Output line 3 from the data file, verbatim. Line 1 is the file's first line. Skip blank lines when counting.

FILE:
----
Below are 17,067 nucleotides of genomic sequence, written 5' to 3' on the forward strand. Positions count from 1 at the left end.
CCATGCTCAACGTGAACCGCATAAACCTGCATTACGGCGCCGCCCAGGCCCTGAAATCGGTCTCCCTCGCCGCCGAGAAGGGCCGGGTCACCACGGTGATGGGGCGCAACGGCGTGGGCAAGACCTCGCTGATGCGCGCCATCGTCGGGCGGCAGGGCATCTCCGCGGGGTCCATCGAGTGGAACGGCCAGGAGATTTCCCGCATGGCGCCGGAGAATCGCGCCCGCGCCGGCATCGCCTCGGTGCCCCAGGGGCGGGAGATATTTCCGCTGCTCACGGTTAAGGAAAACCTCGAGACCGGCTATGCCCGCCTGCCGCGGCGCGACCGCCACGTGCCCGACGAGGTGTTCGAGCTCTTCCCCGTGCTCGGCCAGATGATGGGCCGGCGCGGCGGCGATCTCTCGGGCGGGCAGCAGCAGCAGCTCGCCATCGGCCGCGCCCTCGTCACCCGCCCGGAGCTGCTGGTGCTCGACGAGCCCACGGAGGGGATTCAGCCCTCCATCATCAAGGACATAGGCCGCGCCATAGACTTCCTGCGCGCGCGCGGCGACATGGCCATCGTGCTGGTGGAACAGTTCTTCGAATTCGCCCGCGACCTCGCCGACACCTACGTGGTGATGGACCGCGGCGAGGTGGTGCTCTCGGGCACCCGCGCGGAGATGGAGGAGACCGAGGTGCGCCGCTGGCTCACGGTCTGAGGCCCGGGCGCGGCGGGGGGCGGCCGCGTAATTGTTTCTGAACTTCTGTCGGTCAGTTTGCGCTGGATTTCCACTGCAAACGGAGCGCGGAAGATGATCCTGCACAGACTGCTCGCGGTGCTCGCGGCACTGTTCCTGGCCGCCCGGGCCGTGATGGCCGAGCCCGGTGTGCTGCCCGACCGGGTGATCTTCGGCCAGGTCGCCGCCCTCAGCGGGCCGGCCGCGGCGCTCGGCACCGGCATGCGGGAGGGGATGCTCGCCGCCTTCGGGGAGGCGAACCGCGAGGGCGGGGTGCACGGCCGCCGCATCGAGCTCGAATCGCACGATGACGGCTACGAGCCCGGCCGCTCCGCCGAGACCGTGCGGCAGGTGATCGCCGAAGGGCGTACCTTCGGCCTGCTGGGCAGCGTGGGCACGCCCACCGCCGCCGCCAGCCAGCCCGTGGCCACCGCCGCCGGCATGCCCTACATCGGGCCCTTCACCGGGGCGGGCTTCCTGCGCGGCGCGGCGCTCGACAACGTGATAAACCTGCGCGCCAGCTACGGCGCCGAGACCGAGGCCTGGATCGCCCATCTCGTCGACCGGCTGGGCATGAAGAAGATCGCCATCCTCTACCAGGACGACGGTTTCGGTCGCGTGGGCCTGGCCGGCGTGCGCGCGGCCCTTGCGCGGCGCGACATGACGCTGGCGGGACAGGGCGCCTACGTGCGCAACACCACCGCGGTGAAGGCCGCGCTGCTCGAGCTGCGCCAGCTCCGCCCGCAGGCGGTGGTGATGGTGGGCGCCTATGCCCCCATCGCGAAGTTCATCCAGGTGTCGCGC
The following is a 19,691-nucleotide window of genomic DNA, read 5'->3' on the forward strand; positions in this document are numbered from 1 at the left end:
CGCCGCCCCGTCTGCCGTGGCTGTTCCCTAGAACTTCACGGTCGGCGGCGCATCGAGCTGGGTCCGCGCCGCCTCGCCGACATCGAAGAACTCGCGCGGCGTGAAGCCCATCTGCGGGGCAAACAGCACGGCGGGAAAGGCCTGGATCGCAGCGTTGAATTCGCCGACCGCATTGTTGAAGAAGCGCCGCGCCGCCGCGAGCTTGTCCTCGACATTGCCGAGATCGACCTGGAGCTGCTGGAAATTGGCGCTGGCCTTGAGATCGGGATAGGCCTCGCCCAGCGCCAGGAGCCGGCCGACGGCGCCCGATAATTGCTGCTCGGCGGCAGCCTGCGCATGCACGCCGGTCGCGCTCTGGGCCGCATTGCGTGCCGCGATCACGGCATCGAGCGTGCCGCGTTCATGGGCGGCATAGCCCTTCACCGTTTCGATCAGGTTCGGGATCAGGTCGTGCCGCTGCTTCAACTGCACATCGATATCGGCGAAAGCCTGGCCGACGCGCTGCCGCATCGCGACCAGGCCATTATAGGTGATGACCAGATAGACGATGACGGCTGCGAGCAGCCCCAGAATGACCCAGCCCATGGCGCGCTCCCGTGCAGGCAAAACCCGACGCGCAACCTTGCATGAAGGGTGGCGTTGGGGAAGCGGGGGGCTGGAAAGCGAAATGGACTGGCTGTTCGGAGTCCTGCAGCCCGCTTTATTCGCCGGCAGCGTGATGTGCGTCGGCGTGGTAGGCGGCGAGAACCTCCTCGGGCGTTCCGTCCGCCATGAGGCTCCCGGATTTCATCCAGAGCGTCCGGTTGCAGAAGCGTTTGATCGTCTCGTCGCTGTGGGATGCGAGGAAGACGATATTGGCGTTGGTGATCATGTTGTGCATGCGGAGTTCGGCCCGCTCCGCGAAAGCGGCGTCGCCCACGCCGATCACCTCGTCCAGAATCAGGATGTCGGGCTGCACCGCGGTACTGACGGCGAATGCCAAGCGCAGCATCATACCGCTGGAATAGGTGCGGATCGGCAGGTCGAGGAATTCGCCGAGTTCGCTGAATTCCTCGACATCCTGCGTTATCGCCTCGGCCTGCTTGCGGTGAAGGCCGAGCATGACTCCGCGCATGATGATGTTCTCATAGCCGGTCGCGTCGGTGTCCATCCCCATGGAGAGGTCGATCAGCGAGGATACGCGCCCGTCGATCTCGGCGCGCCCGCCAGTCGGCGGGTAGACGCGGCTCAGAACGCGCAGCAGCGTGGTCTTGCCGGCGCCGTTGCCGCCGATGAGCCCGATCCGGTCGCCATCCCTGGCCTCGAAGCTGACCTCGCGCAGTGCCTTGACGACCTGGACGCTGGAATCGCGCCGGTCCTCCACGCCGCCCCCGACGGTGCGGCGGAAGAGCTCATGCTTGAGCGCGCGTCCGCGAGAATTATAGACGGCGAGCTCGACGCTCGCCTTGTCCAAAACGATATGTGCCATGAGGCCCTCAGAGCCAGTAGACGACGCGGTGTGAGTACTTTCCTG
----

The following is a 19,691-nucleotide window of genomic DNA, read 5'->3' on the forward strand; positions in this document are numbered from 1 at the left end: